JOURNAL ARTICLE
REVIEW
Add like
Add dislike
Add to saved papers

Keratosis Pilaris and its Subtypes: Associations, New Molecular and Pharmacologic Etiologies, and Therapeutic Options.

Keratosis pilaris is a common skin disorder comprising less common variants and rare subtypes, including keratosis pilaris rubra, erythromelanosis follicularis faciei et colli, and the spectrum of keratosis pilaris atrophicans. Data, and critical analysis of existing data, are lacking, so the etiologies, pathogeneses, disease associations, and treatments of these clinical entities are poorly understood. The present article aims to fill this knowledge gap by reviewing literature in the PubMed, EMBASE, and CINAHL databases and providing a comprehensive, analytical summary of the clinical characteristics and pathophysiology of keratosis pilaris and its subtypes through the lens of disease associations, genetics, and pharmacologic etiologies. Histopathologic, genomic, and epidemiologic evidence points to keratosis pilaris as a primary disorder of the pilosebaceous unit as a result of inherited mutations or acquired disruptions in various biomolecular pathways. Recent data highlight aberrant Ras signaling as an important contributor to the pathophysiology of keratosis pilaris and its subtypes. We also evaluate data on treatments for keratosis pilaris and its subtypes, including topical, systemic, and energy-based therapies. The effectiveness of various types of lasers in treating keratosis pilaris and its subtypes deserves wider recognition.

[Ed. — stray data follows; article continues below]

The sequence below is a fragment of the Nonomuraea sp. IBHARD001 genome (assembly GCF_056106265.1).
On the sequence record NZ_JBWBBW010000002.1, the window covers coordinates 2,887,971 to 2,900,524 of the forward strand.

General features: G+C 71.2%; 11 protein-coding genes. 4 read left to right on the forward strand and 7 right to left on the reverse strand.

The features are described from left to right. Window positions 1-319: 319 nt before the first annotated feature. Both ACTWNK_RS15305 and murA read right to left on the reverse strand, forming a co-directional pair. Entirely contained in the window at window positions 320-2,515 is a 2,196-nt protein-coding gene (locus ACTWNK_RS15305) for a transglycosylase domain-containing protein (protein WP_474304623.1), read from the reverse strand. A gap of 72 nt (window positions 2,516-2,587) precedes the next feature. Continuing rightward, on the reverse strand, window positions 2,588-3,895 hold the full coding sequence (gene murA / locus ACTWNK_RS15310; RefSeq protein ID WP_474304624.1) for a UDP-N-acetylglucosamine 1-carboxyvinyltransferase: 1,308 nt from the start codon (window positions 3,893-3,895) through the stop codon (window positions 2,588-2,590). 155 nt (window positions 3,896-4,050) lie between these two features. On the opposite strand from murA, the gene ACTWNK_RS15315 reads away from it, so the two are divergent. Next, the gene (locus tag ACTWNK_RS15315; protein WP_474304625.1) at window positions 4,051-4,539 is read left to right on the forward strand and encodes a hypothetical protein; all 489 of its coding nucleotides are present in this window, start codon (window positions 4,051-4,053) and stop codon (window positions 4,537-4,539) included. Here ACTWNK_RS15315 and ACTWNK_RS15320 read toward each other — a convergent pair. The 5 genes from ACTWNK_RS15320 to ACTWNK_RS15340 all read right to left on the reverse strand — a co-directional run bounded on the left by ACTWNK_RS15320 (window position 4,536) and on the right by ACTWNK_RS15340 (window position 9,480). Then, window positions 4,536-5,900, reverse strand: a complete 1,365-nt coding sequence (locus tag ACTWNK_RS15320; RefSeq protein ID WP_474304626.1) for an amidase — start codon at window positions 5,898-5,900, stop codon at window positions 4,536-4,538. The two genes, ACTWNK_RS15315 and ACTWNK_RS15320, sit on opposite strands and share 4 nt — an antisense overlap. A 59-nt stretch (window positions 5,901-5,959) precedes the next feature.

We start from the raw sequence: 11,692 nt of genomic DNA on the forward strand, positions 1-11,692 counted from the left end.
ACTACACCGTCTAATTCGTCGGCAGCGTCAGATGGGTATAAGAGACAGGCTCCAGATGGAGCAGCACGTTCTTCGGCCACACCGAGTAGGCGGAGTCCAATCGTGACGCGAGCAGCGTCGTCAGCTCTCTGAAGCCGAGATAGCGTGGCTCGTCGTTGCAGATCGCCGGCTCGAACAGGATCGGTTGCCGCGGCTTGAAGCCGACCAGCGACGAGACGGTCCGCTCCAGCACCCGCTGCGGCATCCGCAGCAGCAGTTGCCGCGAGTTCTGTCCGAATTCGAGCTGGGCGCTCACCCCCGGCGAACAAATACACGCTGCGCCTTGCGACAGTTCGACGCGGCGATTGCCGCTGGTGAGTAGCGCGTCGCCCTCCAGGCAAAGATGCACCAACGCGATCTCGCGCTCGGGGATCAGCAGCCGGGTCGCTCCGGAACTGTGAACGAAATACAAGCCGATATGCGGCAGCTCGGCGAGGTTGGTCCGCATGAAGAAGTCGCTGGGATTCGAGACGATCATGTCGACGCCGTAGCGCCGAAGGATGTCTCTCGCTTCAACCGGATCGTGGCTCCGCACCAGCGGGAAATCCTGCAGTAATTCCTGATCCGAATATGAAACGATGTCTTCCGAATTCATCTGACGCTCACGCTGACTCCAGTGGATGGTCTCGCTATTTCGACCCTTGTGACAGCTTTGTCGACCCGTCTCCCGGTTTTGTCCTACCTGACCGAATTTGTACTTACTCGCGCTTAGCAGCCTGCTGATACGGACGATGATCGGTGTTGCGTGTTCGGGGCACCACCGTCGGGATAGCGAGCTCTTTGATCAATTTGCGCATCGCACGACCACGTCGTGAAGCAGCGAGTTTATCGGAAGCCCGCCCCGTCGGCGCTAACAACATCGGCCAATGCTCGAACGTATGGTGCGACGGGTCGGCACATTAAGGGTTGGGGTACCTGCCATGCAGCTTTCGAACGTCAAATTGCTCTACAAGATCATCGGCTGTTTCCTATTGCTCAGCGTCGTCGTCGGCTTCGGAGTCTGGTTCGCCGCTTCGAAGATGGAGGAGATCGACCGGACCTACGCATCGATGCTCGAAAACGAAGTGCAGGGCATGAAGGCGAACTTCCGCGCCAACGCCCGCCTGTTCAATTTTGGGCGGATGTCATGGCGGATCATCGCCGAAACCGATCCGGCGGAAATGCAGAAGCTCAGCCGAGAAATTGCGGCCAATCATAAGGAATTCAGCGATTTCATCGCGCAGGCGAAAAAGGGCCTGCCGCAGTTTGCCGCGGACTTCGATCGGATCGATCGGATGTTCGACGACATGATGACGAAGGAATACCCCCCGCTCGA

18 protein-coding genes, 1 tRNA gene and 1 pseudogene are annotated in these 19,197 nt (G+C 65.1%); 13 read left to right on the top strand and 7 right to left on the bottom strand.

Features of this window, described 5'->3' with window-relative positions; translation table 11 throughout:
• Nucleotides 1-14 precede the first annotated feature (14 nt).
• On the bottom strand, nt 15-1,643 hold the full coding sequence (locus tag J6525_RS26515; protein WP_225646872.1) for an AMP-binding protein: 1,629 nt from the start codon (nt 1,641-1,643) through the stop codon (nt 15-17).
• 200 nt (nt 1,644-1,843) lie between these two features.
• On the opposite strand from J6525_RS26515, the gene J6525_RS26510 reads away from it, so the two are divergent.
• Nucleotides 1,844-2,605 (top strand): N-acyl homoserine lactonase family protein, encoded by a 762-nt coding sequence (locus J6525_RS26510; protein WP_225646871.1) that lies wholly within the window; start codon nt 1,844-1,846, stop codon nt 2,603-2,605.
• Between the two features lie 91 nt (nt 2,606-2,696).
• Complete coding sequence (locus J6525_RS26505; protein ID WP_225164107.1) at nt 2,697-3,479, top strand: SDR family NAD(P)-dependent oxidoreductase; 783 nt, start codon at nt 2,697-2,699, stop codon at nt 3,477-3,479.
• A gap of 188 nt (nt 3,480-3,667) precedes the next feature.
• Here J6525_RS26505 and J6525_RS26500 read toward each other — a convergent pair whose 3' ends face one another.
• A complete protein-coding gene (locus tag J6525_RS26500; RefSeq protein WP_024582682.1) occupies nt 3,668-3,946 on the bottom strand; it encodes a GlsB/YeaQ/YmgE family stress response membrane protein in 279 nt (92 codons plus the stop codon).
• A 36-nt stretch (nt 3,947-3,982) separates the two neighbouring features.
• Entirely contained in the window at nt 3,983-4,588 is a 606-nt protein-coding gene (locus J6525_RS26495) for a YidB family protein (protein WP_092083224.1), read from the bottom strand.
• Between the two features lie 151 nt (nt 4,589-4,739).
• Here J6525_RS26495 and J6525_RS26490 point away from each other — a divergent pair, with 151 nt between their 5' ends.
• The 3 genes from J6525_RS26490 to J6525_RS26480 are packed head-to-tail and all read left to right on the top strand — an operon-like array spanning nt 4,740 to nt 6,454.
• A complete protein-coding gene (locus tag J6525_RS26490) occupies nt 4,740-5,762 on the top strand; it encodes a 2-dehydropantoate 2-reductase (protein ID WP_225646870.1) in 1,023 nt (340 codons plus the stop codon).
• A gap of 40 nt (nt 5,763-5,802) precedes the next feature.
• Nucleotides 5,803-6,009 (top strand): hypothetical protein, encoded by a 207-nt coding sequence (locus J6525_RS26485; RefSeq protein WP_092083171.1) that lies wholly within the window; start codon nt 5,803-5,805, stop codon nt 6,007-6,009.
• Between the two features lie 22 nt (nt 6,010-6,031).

Full text links

We have located links that may give you full text access.
Can't access the paper?
Try logging in through your university/institutional subscription. For a smoother one-click institutional access experience, please use our mobile app.

For the best experience, use the Read mobile app

Mobile app image

Get seemless 1-tap access through your institution/university

For the best experience, use the Read mobile app

All material on this website is protected by copyright, Copyright © 1994-2024 by WebMD LLC.
This website also contains material copyrighted by 3rd parties.

By using this service, you agree to our terms of use and privacy policy.

Your Privacy Choices Toggle icon

You can now claim free CME credits for this literature searchClaim now

Get seemless 1-tap access through your institution/university

For the best experience, use the Read mobile app